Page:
Interview: Gene Simmons Talks Religion & Rock Hall, Compares KISS Bandmates to Cancer
October is Metal Month at Radio.com. Throughout the month, we’ll have artist interviews as well as mini-documentaries about metal, metal fans and the birthplace of metal. And book reports: reading is fundamental, even for headbangers, and we’ll have reviews of some of the best recent metal biographies and retrospectives. Horns up! When we recently sat down with KISS frontman Gene Simmons, the topic of conversation at hand was the band’s new oral history, Nothin’ To Lose.As is often the case with Simmons, the conversation veered toward an array of colorful topics, as you can see in the video below.
You may have heard about his comments to us about Tim Tebow, whom Simmons was interested in signing to KISS’s new arena football team, L.A. KISS. He talked a bit Tebow’s faith, and more generally about faith: “I think religion is terrific, religion is good for mankind. Without the Ten Commandments,” he pauses to stress, “Jews gave you that,” and continues, “Without that, there’d be chaos. Here’s some good ideas, don’t steal and don’t kill. Those are good ideas. That’s called ‘civilization.’ Honor thy father and thy mother. That’s a good idea!”
Simmons fancies himself something of an expert in several religions and discusses a moment in his family’s TV show, Gene Simmons Family Jewels, where he schooled a priest who thought he wasn’t qualified to be a godfather to a child, because he is Jewish.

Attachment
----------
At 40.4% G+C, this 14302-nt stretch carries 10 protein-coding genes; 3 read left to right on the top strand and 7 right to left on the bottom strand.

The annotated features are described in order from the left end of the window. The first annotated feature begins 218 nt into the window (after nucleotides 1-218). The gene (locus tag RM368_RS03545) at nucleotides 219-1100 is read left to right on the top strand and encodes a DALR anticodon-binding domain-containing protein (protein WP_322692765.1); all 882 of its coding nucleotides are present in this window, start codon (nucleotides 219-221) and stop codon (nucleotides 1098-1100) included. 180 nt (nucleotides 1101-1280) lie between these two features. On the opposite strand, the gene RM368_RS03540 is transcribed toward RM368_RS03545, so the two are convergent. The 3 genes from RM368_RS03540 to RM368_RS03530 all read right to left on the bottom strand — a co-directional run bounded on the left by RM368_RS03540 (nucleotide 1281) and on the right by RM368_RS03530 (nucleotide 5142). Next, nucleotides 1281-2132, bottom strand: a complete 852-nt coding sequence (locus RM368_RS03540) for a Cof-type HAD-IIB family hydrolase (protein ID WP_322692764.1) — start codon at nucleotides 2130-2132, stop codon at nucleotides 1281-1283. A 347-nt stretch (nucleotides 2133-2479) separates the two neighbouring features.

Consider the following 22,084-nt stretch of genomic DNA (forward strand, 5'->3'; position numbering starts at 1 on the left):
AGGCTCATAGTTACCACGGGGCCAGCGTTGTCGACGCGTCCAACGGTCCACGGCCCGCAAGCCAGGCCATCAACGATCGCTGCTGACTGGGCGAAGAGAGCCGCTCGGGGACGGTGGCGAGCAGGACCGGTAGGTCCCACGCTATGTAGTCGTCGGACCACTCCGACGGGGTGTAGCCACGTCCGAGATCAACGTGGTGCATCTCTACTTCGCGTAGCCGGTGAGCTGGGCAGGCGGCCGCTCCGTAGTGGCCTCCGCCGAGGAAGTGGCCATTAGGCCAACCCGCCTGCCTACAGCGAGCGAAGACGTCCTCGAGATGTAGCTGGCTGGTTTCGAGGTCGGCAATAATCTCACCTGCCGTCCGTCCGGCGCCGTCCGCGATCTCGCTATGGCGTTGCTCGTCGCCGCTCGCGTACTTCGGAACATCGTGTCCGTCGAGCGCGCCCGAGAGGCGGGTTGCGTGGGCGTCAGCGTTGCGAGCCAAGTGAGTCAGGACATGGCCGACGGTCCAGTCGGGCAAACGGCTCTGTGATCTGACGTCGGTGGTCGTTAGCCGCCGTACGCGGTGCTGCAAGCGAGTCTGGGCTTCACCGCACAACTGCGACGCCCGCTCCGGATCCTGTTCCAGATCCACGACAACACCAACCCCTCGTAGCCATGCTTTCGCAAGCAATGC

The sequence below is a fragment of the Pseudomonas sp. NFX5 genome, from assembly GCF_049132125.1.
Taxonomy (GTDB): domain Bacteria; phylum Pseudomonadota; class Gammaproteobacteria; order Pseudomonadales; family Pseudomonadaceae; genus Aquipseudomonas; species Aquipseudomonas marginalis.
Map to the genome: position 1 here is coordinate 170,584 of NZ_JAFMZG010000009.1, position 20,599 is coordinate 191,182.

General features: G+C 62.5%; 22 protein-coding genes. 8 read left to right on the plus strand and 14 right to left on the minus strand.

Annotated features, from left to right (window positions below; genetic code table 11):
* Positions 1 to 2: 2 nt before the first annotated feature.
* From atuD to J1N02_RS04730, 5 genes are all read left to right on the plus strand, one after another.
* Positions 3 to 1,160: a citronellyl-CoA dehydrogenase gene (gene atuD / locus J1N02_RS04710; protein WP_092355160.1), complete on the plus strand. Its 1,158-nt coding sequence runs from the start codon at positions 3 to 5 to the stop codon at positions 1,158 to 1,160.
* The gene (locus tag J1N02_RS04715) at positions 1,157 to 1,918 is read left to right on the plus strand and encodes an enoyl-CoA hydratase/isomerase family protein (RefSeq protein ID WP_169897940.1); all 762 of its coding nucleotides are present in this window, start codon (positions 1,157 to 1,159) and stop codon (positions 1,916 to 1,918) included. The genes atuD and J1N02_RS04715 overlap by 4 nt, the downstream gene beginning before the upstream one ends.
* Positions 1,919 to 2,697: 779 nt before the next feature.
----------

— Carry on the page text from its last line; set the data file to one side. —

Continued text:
“The preacher was incorrect, he was baptizing and didn’t know that it all comes from the mikveh (a Jewish bathing ritual) and he, unfortunately, didn’t know the name of his savior, his Lord. He thought his name was ‘Jesus Christ.’ I said, ‘That’s incorrect.’ There was never a human being called ‘Jesus Christ.’ His mom and dad were not called Mr. and Mrs. Christ. Jesus, the Son of Joseph, that’s his name. ‘Christ’ was a title. So the preacher didn’t even know the name of the god he worshipped.”
Other than that, Gene courted controversy with a rather different crowd: his own bandmate — and one he’s actually on good terms with, at that. In Nothin’ To Lose, he says that guitarist Paul Stanley ripped off his idea for the classic “Detroit Rock City.”
— Brian Ives, Radio.com.